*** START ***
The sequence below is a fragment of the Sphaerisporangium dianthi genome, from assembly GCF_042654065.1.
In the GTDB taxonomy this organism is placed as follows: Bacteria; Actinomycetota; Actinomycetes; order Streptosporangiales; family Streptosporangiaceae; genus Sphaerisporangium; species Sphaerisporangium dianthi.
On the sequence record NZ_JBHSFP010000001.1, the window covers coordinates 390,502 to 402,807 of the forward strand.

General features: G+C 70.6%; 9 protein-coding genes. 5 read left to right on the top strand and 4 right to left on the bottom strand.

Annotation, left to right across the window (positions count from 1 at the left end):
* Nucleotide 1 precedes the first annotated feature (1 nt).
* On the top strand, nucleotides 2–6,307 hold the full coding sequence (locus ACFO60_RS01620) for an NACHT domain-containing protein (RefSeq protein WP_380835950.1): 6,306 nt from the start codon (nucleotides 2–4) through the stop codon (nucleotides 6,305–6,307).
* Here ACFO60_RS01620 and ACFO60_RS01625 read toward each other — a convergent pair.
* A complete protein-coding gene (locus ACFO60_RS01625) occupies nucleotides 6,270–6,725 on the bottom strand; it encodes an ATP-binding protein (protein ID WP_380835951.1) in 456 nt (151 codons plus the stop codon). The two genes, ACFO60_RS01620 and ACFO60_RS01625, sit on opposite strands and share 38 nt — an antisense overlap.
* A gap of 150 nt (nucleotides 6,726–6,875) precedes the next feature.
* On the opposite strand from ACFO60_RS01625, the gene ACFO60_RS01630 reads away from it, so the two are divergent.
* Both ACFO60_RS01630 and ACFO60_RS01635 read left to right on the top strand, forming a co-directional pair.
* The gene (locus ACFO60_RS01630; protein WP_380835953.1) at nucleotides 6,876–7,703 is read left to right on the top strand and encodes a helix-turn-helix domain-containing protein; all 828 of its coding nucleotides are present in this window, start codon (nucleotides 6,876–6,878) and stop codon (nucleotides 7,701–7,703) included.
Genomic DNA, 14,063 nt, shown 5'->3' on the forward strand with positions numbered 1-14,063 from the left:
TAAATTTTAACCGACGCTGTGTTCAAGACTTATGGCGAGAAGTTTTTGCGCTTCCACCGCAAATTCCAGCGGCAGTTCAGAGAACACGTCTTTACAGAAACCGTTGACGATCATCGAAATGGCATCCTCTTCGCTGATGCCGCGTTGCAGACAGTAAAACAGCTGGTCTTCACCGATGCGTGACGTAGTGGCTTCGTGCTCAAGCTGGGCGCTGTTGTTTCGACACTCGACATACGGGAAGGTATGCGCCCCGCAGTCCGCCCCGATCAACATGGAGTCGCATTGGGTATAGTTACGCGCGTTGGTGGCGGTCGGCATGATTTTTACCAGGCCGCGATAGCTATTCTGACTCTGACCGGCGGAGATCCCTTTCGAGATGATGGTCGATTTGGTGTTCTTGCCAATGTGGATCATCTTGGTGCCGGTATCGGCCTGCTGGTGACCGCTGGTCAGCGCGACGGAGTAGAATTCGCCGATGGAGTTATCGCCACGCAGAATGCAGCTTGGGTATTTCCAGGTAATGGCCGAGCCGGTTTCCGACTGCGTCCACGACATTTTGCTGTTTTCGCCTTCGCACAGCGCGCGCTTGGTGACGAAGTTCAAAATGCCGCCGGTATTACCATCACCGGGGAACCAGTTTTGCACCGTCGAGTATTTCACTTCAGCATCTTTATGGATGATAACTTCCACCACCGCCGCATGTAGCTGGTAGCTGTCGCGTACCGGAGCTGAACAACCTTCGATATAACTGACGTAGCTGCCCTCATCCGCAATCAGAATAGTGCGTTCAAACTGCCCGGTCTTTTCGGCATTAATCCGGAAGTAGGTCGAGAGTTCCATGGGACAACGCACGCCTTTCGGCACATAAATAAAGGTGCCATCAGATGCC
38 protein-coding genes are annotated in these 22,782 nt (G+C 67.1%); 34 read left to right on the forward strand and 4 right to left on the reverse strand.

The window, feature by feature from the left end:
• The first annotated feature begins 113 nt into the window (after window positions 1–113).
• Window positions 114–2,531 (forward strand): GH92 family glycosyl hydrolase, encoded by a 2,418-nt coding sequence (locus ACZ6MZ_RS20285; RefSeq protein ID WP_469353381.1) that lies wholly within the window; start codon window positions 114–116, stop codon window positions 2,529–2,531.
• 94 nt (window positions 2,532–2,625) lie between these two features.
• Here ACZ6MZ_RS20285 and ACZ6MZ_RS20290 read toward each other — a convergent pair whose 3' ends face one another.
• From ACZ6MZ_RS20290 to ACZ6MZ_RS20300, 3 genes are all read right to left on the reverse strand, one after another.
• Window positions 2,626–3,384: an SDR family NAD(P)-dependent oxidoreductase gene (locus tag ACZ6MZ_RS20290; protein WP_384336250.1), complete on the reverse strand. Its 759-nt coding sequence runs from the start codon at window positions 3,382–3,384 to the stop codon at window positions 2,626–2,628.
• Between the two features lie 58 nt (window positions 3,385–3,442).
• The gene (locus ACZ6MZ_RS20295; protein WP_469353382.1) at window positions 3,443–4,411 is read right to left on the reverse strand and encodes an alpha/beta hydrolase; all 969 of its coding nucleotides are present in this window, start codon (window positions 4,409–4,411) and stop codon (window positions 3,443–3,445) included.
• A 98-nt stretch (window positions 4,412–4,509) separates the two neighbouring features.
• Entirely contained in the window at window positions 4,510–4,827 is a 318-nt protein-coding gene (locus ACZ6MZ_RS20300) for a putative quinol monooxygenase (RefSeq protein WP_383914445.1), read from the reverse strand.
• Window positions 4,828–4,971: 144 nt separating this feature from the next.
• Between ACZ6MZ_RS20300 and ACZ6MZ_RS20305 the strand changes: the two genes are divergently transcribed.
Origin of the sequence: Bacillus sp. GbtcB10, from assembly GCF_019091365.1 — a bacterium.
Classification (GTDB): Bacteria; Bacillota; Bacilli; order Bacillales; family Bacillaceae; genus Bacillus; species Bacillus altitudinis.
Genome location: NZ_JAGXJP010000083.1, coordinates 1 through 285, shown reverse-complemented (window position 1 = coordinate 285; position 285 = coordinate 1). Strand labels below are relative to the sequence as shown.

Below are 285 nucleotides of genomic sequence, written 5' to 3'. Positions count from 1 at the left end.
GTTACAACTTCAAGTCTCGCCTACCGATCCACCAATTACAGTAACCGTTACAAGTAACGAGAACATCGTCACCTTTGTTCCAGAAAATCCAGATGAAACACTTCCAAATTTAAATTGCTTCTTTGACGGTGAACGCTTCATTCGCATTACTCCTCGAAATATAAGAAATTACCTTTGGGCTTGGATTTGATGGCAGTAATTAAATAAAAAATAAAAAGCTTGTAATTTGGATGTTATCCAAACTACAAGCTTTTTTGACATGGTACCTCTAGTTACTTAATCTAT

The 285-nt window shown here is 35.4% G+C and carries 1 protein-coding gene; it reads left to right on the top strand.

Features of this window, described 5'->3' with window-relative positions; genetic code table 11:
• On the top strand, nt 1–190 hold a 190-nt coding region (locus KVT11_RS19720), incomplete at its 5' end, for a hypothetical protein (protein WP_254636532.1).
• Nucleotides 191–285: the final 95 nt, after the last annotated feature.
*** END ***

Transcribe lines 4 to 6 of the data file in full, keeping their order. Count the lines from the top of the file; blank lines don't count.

General features: G+C 70.6%; 9 protein-coding genes. 5 read left to right on the top strand and 4 right to left on the bottom strand.

Annotation, left to right across the window (positions count from 1 at the left end):
* Nucleotide 1 precedes the first annotated feature (1 nt).